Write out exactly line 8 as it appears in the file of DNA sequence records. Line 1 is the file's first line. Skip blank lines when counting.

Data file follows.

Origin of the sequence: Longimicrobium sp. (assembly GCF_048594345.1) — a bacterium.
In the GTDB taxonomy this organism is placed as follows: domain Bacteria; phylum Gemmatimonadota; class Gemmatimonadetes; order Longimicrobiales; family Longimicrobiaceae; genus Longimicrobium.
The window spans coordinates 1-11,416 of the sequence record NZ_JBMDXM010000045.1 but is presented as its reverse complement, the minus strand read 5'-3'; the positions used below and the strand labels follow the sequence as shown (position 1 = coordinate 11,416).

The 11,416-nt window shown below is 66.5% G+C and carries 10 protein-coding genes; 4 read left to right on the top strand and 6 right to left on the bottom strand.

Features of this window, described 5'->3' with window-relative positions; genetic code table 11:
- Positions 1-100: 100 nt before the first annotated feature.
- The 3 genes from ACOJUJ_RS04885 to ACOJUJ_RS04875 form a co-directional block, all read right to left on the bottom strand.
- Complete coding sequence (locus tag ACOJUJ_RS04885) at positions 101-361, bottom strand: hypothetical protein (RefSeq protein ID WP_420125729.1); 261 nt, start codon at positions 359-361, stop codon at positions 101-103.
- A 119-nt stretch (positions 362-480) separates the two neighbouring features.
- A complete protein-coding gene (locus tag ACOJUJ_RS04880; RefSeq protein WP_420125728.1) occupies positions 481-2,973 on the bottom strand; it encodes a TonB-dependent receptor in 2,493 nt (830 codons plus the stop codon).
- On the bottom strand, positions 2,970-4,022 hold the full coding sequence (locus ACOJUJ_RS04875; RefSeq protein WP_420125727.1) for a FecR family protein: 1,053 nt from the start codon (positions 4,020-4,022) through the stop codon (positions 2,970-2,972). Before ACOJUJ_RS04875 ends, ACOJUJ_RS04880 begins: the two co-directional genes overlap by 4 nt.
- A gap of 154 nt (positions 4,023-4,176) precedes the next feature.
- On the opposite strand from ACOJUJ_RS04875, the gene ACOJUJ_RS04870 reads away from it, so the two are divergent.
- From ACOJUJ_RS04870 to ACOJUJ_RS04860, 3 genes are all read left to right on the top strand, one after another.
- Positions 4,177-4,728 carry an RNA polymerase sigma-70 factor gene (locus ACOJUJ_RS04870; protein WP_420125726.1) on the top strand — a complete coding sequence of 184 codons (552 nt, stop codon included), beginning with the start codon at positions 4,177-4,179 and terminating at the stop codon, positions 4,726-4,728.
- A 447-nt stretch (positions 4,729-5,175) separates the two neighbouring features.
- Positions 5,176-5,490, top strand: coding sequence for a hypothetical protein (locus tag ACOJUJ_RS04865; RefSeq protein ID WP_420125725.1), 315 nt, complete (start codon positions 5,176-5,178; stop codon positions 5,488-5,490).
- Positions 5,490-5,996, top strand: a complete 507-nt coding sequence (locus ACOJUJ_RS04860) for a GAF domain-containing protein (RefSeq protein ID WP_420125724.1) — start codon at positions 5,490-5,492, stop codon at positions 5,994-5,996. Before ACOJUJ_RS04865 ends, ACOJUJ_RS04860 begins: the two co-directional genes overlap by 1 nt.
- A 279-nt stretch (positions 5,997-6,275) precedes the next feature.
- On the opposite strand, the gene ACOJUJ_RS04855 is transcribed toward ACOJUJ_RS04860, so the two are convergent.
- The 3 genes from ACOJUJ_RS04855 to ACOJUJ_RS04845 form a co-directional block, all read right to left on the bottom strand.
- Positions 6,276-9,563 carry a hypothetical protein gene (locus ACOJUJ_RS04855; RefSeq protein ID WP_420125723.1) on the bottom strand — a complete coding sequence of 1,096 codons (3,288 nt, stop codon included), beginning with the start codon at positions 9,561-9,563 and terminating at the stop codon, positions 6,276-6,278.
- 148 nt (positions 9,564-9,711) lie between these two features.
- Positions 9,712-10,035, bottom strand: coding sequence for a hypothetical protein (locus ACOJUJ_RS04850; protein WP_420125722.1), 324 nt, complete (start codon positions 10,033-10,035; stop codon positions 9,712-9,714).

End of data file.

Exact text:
- Complete coding sequence (locus tag ACOJUJ_RS04885) at positions 101-361, bottom strand: hypothetical protein (RefSeq protein ID WP_420125729.1); 261 nt, start codon at positions 359-361, stop codon at positions 101-103.